The Inconvenience of Jesus
by Jacob Hudgins
“And those who had seen it described to them what had happened to the demon-possessed man and to the pigs. And they began to beg Jesus to depart from their region”(Mark 5:16-17).
Jesus casts out the powerful demon Legion, and allows the demon to go into some pigs. Running the pigs off a sharp bank, the demon drowns them in the sea. The herdsmen rush into town and gather a crowd, which begs Jesus to leave. Your demon-expelling powers are incredible, Jesus—but we can’t risk losing more pigs!
“To another he said, ‘Follow me.’ But he said, ‘Lord, let me first go and bury my father.’ And Jesus said to him, ‘Leave the dead to bury their own dead. But as for you, go and proclaim the kingdom of God’”(Luke 9:59-60). The man doesn’t tell Jesus no—he simply has something he needs to do first. Jesus will not abide such slights in priority. The same goes for the man who wants to follow Jesus after first telling everyone goodbye (Luke 9:61). And the rich young ruler who won’t sell all that he has to follow Jesus (Matt 19:16-22). Jesus is inconvenient.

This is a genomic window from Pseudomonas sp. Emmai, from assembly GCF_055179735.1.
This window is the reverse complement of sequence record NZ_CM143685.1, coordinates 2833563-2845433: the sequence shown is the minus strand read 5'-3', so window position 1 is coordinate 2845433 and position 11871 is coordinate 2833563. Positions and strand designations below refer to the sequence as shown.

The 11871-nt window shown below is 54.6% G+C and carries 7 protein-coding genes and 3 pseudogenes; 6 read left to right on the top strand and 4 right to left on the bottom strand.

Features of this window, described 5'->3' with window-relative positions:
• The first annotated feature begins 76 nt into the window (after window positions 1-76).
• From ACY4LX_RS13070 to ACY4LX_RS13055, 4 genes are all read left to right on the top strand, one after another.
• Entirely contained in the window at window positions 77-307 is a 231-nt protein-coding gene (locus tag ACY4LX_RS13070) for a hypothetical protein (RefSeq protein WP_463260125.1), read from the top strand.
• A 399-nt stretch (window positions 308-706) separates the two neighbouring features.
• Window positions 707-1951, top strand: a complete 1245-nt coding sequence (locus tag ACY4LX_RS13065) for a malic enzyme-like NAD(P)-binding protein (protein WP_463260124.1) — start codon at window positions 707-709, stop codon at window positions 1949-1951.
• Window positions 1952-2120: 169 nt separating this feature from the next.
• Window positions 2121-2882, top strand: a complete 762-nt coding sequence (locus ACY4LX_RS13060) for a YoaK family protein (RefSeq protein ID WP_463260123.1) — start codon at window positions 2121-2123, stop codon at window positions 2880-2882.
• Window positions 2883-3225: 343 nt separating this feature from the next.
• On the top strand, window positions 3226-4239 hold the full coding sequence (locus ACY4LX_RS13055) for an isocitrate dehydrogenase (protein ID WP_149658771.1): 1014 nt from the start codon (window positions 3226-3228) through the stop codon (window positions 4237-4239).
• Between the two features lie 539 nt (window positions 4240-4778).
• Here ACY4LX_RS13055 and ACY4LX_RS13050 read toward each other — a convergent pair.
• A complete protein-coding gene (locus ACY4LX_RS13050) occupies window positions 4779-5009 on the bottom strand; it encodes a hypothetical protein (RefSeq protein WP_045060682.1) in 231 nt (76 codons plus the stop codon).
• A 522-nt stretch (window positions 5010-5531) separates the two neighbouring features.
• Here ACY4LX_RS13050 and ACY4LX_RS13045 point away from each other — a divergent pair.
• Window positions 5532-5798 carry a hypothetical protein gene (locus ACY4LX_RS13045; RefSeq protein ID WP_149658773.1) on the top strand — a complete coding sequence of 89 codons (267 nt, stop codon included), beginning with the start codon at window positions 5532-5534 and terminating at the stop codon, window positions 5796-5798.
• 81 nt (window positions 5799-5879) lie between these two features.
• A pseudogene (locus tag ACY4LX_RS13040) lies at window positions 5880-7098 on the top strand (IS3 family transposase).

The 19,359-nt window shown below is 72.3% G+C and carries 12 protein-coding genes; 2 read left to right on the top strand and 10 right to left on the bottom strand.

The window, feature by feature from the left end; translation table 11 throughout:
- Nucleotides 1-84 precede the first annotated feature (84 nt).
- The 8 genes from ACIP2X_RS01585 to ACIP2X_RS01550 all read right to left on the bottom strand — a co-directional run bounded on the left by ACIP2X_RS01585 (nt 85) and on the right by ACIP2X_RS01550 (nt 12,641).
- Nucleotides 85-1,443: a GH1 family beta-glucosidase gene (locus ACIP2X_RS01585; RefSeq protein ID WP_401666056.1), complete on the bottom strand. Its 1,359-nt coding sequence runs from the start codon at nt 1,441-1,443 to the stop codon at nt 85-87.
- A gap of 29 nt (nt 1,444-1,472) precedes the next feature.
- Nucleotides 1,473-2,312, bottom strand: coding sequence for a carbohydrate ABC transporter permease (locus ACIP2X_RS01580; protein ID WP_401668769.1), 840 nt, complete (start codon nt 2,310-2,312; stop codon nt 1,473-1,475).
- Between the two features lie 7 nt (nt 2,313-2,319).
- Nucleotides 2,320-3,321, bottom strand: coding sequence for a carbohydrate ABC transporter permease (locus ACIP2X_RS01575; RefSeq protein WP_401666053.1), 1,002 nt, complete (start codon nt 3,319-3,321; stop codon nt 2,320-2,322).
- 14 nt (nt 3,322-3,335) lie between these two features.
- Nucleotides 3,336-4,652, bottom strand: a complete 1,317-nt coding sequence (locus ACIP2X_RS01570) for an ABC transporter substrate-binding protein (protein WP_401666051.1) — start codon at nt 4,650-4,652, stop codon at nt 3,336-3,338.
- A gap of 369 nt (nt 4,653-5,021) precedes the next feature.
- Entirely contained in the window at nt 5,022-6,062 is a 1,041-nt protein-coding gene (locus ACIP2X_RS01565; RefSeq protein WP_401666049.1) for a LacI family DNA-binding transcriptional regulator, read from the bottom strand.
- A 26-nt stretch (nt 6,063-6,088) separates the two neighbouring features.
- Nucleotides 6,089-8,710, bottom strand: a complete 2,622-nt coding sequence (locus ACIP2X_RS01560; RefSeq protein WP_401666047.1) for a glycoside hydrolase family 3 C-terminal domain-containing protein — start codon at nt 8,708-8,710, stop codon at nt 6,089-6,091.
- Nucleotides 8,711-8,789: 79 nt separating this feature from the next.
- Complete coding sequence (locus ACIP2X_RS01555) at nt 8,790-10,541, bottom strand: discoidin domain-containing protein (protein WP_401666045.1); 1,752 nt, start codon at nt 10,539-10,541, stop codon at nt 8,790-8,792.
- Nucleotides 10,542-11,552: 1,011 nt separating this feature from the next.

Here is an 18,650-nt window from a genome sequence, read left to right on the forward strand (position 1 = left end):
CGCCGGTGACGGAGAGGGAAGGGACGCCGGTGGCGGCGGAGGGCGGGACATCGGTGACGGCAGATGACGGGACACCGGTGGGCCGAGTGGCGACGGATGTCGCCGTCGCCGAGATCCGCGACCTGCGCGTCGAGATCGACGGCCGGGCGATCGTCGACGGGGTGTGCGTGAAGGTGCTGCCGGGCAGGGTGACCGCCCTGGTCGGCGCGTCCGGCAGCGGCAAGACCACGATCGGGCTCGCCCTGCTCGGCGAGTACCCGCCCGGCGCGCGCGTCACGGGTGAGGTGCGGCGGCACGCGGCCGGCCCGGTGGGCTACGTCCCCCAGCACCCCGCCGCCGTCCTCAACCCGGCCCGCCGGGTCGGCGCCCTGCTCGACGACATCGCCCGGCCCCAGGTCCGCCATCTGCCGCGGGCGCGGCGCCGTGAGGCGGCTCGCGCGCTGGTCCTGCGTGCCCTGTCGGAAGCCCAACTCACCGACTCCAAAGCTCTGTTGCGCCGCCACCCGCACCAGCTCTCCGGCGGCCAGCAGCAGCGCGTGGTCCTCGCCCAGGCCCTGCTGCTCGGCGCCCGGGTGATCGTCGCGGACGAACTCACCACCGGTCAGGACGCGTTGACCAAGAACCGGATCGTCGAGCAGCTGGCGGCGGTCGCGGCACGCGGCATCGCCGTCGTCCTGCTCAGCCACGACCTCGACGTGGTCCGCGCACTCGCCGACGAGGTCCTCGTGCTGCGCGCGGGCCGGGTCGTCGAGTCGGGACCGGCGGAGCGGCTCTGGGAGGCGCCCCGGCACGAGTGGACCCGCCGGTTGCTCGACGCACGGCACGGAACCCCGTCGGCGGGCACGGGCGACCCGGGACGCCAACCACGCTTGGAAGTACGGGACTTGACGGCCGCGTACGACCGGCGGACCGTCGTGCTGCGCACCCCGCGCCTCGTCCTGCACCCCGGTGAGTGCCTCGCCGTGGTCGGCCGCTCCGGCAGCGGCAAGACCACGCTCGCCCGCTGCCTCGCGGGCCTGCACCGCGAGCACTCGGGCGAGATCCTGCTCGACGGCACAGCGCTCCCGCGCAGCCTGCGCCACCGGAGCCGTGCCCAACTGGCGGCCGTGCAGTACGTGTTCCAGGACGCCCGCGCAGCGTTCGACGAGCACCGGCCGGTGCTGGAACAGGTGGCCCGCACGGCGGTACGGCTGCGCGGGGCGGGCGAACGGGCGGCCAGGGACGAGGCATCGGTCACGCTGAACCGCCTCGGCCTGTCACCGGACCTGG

There have always been those who want the benefits of following Jesus without the inconvenience. They want him to cast out their demons, but spare their pigs. They want to follow him, but when they get ready. They want to be saved, but on their terms. The Bible speaks of none of them favorably.
Following Jesus will mean inconvenience for us. It may mean discord within our families. It may mean the loss of physical possessions. It may mean intense, uncomfortable change. It may mean the sacrifice of worldly things—or worldly people—we love dearly. It may make our co-workers whisper about us or our friends roll their eyes. It may mean embarrassing conversations where we admit sin or express regret. It may mean giving up time reserved for play, or relaxation, or work, and giving it to Jesus. One thing is certain: following Jesus will not be convenient.
The challenge for us is to focus on the reward of following Jesus rather than the inconvenience it causes. Those who accepted the high and holy calling of Christ did not do so because they were anxious to make themselves martyrs. They wanted what Jesus was offering: salvation from sin, a place in the kingdom, and a way to the Father. Like a pearl of great price, they felt that this reward was worth any cost or inconvenience. Do you?